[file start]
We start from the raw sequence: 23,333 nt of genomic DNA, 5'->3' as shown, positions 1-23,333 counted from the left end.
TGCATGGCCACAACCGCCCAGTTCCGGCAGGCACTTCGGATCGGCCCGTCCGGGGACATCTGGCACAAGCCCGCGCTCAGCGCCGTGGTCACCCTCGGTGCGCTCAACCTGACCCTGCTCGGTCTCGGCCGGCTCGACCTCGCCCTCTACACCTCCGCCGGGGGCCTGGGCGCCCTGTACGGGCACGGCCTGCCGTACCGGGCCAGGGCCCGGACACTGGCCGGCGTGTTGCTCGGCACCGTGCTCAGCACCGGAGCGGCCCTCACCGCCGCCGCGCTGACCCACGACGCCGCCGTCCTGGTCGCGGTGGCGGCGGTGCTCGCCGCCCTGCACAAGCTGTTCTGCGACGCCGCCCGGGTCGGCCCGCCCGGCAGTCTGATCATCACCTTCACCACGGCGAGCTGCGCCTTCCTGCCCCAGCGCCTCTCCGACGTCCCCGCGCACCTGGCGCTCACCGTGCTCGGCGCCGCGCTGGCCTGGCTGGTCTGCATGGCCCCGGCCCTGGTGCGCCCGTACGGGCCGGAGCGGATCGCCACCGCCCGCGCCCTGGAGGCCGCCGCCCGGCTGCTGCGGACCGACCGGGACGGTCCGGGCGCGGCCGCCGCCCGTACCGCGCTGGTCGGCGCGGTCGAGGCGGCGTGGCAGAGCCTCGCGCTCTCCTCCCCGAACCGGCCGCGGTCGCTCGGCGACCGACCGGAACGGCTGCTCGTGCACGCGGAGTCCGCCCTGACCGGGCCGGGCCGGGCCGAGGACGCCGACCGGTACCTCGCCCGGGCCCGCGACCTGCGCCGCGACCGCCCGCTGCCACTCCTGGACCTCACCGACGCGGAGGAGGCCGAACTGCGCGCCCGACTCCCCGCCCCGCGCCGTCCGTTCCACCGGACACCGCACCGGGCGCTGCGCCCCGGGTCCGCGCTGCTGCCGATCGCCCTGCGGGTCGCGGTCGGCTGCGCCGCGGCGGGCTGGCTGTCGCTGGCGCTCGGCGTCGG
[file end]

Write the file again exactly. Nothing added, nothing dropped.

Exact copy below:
We start from the raw sequence: 23,333 nt of genomic DNA, 5'->3' as shown, positions 1-23,333 counted from the left end.
TGCATGGCCACAACCGCCCAGTTCCGGCAGGCACTTCGGATCGGCCCGTCCGGGGACATCTGGCACAAGCCCGCGCTCAGCGCCGTGGTCACCCTCGGTGCGCTCAACCTGACCCTGCTCGGTCTCGGCCGGCTCGACCTCGCCCTCTACACCTCCGCCGGGGGCCTGGGCGCCCTGTACGGGCACGGCCTGCCGTACCGGGCCAGGGCCCGGACACTGGCCGGCGTGTTGCTCGGCACCGTGCTCAGCACCGGAGCGGCCCTCACCGCCGCCGCGCTGACCCACGACGCCGCCGTCCTGGTCGCGGTGGCGGCGGTGCTCGCCGCCCTGCACAAGCTGTTCTGCGACGCCGCCCGGGTCGGCCCGCCCGGCAGTCTGATCATCACCTTCACCACGGCGAGCTGCGCCTTCCTGCCCCAGCGCCTCTCCGACGTCCCCGCGCACCTGGCGCTCACCGTGCTCGGCGCCGCGCTGGCCTGGCTGGTCTGCATGGCCCCGGCCCTGGTGCGCCCGTACGGGCCGGAGCGGATCGCCACCGCCCGCGCCCTGGAGGCCGCCGCCCGGCTGCTGCGGACCGACCGGGACGGTCCGGGCGCGGCCGCCGCCCGTACCGCGCTGGTCGGCGCGGTCGAGGCGGCGTGGCAGAGCCTCGCGCTCTCCTCCCCGAACCGGCCGCGGTCGCTCGGCGACCGACCGGAACGGCTGCTCGTGCACGCGGAGTCCGCCCTGACCGGGCCGGGCCGGGCCGAGGACGCCGACCGGTACCTCGCCCGGGCCCGCGACCTGCGCCGCGACCGCCCGCTGCCACTCCTGGACCTCACCGACGCGGAGGAGGCCGAACTGCGCGCCCGACTCCCCGCCCCGCGCCGTCCGTTCCACCGGACACCGCACCGGGCGCTGCGCCCCGGGTCCGCGCTGCTGCCGATCGCCCTGCGGGTCGCGGTCGGCTGCGCCGCGGCGGGCTGGCTGTCGCTGGCGCTCGGCGTCGG